The Moxie Pullover is worked seamlessly from the top down in the round. The yoke is worked in a hybrid of ‘round’ yoke and raglan shaping with subtle neck shaping integrated into the yoke construction. The body and sleeves are separated and worked seamlessly to the cuff.


The pullover shown uses 2 strands of Swans Island fingering weight/sock yarn held together throughout (more on that in the next post), substitute a heavy DK/Worsted weight yarn to get gauge using a single strand.

In homage to my friend Thea, I have a cocktail for this sweater, Moxie and Gin, aka the New Englander, also a song by the gone but not completely forgotten VT Bluegrass band Pine Island.


Finished Measurements
34, 36, 37 ½, 39, 41, 42 ½, 45, 47 ¼, 49”

900 (975, 1050, 1125, 1200, 1300,1400, 1500, 1600) yards Worsted Weight yarn
1800 (1950, 2100, 2250, 2400, 2600, 2800, 3000, 3200) yards Fingering Weight yarn (yarn held double)

Shown here
Swans Island 100 %wool; 525yards/480m/100g skein color: Bittersweet and Logwood; 2 (2, 2, 2, 2, 3, 3, 3, 3) skeins each

Neck, hem and cuff:
US 4/3.25mm: 16” & 24” circular needles for body and sleeves. 4 or 5 double pointed (DPN) needles for sleeve cuff
Body and sleeves:
US 6/4mm: 16” & 24” circular needles for body, 4 or 5 DPN for sleeves

Notions required
Stitch marker(s), waste yarn for holders, tapestry needle

20 sts x 28 rows= 4” in Stockinette stitch with larger needle with yarn held double

The pattern is available for purchase in the Savory Knitting Shop on Ravelry


I had some really wonderful test knitter work this project and I can’t thank you ladies enough. The test in this case was not so much the construction or the sizing but of my ability to write a pattern for something I have not yet knit (AND WE DID IT!). This process proved to me that it is much harder to follow a pattern then it is to make one up and write it down after ;-p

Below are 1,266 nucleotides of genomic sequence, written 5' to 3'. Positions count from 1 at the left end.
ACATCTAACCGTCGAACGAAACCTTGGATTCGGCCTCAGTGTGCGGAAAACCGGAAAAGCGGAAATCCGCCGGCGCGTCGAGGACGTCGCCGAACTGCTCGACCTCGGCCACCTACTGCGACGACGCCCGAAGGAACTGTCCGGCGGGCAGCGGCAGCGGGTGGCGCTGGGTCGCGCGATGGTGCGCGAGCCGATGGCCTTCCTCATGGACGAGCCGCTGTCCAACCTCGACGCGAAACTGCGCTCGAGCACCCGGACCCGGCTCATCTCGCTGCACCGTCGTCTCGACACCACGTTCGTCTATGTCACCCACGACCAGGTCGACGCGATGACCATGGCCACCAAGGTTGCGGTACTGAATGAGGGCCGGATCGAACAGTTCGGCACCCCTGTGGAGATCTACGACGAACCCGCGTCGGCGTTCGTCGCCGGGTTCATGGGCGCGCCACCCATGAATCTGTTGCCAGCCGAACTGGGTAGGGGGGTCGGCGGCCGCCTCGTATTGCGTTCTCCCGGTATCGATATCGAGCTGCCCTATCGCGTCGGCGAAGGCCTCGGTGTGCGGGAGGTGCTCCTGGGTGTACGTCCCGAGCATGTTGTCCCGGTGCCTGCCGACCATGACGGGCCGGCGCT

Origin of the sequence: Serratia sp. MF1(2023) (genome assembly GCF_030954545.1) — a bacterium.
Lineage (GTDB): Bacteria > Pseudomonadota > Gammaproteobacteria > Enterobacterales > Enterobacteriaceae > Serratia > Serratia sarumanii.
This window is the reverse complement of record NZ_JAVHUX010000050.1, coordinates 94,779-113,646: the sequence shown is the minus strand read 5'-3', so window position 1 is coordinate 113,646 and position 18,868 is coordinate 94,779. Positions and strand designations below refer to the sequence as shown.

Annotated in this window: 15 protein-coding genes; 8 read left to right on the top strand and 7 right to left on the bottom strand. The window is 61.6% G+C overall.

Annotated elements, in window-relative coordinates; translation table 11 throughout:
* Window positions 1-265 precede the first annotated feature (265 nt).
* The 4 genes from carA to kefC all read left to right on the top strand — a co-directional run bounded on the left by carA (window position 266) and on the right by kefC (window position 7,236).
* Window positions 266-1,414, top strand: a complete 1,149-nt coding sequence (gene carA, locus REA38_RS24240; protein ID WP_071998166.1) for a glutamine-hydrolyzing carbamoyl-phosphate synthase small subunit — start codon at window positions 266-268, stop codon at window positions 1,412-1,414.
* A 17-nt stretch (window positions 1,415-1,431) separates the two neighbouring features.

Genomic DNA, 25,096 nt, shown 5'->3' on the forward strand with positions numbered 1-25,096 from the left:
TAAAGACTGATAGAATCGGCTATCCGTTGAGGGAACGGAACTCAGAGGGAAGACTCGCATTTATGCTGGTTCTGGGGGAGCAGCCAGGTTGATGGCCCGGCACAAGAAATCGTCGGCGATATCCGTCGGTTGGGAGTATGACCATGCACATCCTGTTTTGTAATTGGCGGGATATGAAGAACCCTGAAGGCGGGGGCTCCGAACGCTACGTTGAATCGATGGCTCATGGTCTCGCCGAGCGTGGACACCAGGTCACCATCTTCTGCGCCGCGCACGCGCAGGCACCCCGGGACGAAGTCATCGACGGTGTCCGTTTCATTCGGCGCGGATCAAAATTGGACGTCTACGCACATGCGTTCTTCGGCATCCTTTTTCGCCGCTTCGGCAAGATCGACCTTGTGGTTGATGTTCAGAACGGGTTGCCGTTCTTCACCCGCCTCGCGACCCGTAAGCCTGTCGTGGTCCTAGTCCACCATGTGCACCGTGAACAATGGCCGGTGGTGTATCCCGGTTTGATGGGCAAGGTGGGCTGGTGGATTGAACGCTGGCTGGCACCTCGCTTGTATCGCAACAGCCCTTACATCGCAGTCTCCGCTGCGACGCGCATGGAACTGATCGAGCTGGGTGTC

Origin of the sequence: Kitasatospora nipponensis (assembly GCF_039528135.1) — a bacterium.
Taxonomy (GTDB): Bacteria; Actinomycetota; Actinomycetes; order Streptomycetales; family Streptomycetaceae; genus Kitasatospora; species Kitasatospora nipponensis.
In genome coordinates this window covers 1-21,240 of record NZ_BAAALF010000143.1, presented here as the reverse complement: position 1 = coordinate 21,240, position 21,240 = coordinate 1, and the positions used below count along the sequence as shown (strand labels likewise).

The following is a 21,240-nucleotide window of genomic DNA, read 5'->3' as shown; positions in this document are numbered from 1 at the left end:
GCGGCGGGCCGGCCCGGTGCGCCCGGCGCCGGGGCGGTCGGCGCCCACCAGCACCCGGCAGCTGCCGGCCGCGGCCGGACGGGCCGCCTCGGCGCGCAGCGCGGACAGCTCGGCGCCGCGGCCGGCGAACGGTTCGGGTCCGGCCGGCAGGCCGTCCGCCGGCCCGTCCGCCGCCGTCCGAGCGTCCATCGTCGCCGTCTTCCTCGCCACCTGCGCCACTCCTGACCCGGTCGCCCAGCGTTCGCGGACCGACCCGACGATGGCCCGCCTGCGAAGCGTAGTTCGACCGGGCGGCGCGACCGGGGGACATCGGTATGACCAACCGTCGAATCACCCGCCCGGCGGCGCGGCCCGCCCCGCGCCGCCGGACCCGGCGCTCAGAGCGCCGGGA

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Sweater Season

The weather is changing here in the North East- in my little corner the leaves are turning orange and all the woolens are coming out.


This might surprise you but… I have a lot of sweaters. A LOT. You’re shocked right?

So many that I have to keep them in big rubber bins and after I’ve packed them up I sometimes forget about them. This is where you come in. Sometimes all it takes is a great project photo and suddenly I’m thinking “Ooo I want that…. WAIT I HAVE THAT!”

Today I’m wearing the Stonecutters Cardigan after seeing this beautiful sweater Threadpanda made (she also has a thing for the moody and atmospheric photos, I just love this, but if you want to actually see all her beautiful work click the link on her name)8254428343_aa31b38508_z

Some other recent rediscoveries:

Ewensberg5′s White Pine

Flokk’s and Viffla’s Acers

Georgievinsun’s Maxfield

And then there is JanuaryoneAwesome, amazing and possibly a little crazy Cara… Who knit not one but TWO Maxfields



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Plover Shawl


Named for the little shore birds that scurry with invisible legs and fly together in cloud formation over the coastline of New England, this shawl is worked on the bias in a completely reversible rib and eyelet pattern- there is no right or wrong side.The Plover Shawl is asymmetrical and is what I call and one-and-all-size shawl, it can be worked to any size desired just cast on and go until you run out of yarn or follow the patterns prescribed number of repeats for approximately the same dimensions listed below.This lovely little shawl/scarf/wrap has been my traveling companion since early August, once the pattern is established the 6 row repeat is easily memorized and because this uses only 1 skein it became a perfect on-the-road project that fit nicely in my purse, in my beach bag, occasionally a sweatshirt pocket.IMG_8033Finished Measurements
72”x 60” x 45” after blocking
50” x 48” x 36” before blocking

Swans Island Pure Blends Fingering 85% wool, 15% alpaca; 525yards/480m/100g skein color: Seasmoke; 1 skein

24” US 4/3.5mm circular needle
Adjust needle to obtain gauge.

20 sts x 24 rows= 4” in pattern before blocking
16 sts x 22 rows= 4” after blocking

This pattern is available for $5.00 in the Savory Knitting Shop on Ravelry



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A quick guide to sweater seaming


End-to-end seams